in America ? The first sentence of your book When the war broke out, we had on board tells us that you were a prisoner there, and of our ships a great number of Americans, the third sentence tells us that you effected whom we had pressed in the manner in your escape. In a hundred parts of your which James Tompkins and his three brave book you accuse the Americans of falsehood associates were impressed. We had, by the and of foul dealing : it would not have been usual well-known' means, compelled the amiss, therefore, if you had explained to us poor fellows to serve us. We have recently in what kind of imprisonment you were in the seen an instance, in which it was sworn that United States. This explanation was fully one of them had a pistol placed to bis tem due to a public, before whom you were placple, to compel him to fight against his own ing yourself as an accuser-general of the countrymen. But what did we do with them American naval historians, and as a vouchergeoerally? Why, WE MADE THEM general for facts which directly contradicted PRISONERS OF WAR! Answer that, the official statements of the American comMr. James. We took them of the decks of manders. To many of the cases, you tell us our own ships, where many of them had that there is no British oficial account of the been compelled to serve ns for years, where batlle. This is particularly the case with remany of them had been wounded several gard to the memorable victory, (so painful times; we took them from those decks and for an Englishman to think on) gained by SHUT THEM UP IN OUR PRISONS, the single frigate ConstITUTION over the and kept then there to be exchanged against LEVANT and CYANE. You, with all the asour people that the Americans might take surface imaginable, contradict the American in war. The world never saw the like of commander, upon wbat you call the authori. this before. I, who am an Englishman, de- ty of “ British officers engaged," but you spise and detest an American wbo pretends take special care not to name any of those that he can forgive this; and, were I an officers! This you do in many of those inAmerican, I would destroy such a wretch staoces, and particularly in the case of the as soon as I would destroy a toad or an British defeats. In the instance of the St. adder. It is a thing that never will be for Lawrence beaten by the American ship gotten or forgiven. The Americans are all CA ASSEUR, you say, “no British official humanity and generosity towards prisoners account has been published: but unofficial that fall into their power ; but they never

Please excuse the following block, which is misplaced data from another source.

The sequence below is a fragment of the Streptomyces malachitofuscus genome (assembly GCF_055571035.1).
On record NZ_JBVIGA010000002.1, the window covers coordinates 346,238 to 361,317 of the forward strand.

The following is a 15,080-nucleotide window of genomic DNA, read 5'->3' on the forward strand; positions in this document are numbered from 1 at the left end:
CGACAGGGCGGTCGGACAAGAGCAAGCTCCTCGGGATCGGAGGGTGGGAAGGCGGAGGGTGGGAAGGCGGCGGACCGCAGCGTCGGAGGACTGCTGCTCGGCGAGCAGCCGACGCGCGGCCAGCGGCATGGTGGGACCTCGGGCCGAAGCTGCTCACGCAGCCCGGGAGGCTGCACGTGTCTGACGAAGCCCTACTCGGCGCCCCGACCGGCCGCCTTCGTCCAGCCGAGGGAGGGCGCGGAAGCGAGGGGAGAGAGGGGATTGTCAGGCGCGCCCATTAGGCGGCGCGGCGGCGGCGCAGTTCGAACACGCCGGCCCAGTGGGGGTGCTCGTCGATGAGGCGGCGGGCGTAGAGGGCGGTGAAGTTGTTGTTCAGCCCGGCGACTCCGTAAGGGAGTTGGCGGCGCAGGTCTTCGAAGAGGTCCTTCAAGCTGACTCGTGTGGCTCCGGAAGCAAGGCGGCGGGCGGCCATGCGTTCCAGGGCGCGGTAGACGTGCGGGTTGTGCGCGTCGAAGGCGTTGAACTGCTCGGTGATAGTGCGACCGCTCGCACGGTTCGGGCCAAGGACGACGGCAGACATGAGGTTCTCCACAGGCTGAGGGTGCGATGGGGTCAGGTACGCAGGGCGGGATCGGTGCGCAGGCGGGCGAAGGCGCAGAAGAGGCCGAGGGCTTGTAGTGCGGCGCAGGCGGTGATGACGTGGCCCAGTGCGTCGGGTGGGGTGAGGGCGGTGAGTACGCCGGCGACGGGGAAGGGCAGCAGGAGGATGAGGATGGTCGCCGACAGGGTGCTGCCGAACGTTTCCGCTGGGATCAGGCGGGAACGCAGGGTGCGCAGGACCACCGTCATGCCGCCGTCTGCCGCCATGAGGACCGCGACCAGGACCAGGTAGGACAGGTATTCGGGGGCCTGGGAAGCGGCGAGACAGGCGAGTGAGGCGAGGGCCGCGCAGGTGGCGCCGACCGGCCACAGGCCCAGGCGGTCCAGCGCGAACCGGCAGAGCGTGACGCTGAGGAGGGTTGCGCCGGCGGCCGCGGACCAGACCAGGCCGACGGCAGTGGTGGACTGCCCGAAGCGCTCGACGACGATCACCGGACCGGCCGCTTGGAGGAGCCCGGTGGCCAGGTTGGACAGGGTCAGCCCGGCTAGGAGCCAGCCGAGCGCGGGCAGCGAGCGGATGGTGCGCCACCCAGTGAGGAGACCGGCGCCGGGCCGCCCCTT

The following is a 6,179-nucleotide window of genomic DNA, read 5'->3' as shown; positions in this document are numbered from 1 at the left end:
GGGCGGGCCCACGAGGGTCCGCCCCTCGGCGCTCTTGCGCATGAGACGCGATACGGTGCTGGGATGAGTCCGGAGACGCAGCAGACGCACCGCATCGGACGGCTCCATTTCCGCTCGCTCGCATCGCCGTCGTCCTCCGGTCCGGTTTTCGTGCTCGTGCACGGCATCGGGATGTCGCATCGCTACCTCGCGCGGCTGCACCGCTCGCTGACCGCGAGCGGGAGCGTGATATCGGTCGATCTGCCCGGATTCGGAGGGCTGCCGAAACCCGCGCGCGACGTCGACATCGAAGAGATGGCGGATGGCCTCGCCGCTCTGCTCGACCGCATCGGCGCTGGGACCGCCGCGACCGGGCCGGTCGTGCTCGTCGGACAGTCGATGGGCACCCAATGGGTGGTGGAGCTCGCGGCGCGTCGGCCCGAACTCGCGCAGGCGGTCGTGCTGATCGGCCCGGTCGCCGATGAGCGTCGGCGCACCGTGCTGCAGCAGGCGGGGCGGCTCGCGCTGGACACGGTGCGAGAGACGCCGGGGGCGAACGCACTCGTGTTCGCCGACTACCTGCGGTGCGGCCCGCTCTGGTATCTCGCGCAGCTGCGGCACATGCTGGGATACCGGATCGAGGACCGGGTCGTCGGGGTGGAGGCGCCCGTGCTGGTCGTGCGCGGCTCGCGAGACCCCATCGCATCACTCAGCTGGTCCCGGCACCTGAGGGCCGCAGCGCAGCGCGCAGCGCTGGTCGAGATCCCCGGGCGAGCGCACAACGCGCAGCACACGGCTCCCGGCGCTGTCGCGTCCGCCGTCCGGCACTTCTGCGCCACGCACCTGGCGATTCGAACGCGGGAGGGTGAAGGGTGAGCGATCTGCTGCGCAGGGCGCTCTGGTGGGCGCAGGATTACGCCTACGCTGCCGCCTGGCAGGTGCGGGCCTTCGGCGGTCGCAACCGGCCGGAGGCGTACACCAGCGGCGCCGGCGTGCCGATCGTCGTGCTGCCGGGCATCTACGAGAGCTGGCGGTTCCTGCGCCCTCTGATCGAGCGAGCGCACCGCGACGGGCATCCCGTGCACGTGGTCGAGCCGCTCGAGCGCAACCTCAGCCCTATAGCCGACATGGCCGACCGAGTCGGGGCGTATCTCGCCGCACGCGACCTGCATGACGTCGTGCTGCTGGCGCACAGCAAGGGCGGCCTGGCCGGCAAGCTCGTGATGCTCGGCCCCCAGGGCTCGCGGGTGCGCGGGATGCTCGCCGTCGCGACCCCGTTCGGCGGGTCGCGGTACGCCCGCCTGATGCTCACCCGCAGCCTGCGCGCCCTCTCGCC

accounts state;" and then you go on with can forgive this; they never can pardon your own story. It is you, therefore, whose England for this unpardonable offence accounts we receive; it is upon your auagainst them.